The First Three Chapters Of Wellhausen’s Prolegomena -- By: Harold M. Wiener

Journal: Bibliotheca Sacra
Volume: BSAC 066:264 (Oct 1909)
Article: The First Three Chapters Of Wellhausen’s Prolegomena
Author: Harold M. Wiener

The First Three Chapters Of Wellhausen’s Prolegomena

Harold M. Wiener

In the “Essays in Pentateuchal Criticism” the current analysis of the last four hooks of the Law was carefully tested. It is natural to follow them up with an examination of the main historical theory that has been reared on that analysis. I begin with Dr. Driver’s statement of one of the underlying postulates of that theory. He writes as follows on pages 145 and 146 of his “Deuteronomy”:—

“… .By ancient custom in Israel, slaughter and sacrifice were identical (cf. phil. note, below) : the flesh of domestic animals, such as the ox, the sheep, and the goat (as is still the case among the Arabs) was not eaten habitually; when it was eaten, the slaughter of the animal was a sacrificial act, and its flesh could not be lawfully partaken of, unless the fat and blood were first presented at an altar. … So long as local altars were legal in Canaan (Ex. 20:24), domestic animals slain for food in the country districts could be presented at one of them: with the limitation of all sacrifice to a central sanctuary, the old rule had necessarily to be relaxed; a distinction had to be drawn between slaughtering for food and slaughtering for sacrifice: the former was permitted freely in all places … the latter was prohibited except at the one sanctuary.”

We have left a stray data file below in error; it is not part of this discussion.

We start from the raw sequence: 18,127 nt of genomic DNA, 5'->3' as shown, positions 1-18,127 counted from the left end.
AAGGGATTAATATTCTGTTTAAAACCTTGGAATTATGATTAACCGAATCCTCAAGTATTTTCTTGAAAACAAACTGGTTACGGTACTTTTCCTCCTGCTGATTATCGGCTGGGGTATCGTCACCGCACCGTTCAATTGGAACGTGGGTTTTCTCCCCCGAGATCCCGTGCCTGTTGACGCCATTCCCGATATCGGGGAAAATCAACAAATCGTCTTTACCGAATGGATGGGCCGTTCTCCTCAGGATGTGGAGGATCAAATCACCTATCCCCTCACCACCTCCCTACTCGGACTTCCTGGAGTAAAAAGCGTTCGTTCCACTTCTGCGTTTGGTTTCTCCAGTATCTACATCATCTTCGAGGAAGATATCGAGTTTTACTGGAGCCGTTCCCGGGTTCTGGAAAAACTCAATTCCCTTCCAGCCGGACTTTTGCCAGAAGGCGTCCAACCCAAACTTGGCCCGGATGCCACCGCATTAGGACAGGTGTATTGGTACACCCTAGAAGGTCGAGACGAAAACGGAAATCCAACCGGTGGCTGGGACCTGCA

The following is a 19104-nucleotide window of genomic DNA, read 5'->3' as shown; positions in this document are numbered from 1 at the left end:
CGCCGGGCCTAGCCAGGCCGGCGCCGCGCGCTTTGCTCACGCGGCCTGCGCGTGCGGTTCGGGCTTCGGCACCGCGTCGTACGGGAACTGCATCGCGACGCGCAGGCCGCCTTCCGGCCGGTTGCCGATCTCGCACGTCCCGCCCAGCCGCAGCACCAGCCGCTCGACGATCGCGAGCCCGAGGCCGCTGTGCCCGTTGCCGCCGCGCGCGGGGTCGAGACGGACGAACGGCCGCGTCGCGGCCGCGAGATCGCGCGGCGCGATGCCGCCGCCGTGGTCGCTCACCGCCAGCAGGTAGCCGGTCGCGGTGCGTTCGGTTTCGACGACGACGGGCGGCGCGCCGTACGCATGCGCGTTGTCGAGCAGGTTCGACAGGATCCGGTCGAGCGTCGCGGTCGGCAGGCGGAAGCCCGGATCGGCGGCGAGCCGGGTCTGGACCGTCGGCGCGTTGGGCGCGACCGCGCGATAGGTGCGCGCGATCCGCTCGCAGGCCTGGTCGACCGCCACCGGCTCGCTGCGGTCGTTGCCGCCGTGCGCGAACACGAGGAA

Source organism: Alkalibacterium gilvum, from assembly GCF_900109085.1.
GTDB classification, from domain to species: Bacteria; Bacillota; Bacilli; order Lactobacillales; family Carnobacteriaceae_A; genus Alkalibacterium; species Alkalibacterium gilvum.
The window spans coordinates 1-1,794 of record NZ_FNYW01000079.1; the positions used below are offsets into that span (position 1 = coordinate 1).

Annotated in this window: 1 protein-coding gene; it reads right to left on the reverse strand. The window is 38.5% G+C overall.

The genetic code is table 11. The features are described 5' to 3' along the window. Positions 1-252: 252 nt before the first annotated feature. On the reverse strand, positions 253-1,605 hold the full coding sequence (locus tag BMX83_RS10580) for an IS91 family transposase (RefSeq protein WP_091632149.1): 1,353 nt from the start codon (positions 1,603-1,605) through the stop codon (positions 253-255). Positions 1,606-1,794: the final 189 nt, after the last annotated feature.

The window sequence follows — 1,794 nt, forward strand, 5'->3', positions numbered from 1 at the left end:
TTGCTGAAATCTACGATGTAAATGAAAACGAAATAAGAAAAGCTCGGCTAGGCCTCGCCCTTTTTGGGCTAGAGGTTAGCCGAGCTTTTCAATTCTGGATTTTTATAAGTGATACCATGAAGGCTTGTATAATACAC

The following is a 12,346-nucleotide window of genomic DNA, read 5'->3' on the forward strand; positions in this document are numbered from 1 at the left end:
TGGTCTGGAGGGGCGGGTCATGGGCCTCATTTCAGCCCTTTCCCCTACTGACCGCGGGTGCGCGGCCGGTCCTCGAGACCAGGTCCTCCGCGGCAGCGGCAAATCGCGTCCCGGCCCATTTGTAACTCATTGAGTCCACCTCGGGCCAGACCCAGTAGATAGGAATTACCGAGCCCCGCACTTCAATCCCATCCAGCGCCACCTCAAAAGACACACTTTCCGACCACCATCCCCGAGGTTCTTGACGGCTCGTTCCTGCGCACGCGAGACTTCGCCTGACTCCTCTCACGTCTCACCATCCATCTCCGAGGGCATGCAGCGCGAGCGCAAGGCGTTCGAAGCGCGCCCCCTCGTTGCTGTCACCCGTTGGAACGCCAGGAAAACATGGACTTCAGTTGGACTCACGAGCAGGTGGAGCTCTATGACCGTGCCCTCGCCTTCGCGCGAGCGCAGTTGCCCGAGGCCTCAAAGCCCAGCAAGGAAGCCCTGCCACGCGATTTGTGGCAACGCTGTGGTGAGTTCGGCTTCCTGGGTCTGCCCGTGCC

Yet on page 145 itself Dr. Driver in the philological note referred to in the above extract explains that the word for “kill” in Deuteronomy 12:15 “denotes to slaughter simply,” and compares 1 Samuel 28:24; 1 Kings 19:21, i.e. two passages relating to times when, according to his

former note, non-sacrificial slaughter was unknown. I once had some correspondence with an eminent critic on this point, and after the exchange of some letters wrote as follows: —

On the question whether all slaughter was sacrificial, you write, “I have no hesitation in saying that in 1 Sam 28:24 there was a sacrifice.” No doubt the reason for your attitude is that you were away from books and could not refer to the other passages cited in my pamphlet. I would therefore specifically put the following questions to you which may decide you. (a) What reasons have you for saying there was a sacrifice in 1 Sam. 28:24? What evidence have you for your theory on this point? (6) Was there a sacrifice of the calf in You must have a subscription and be logged in to read the entire article.
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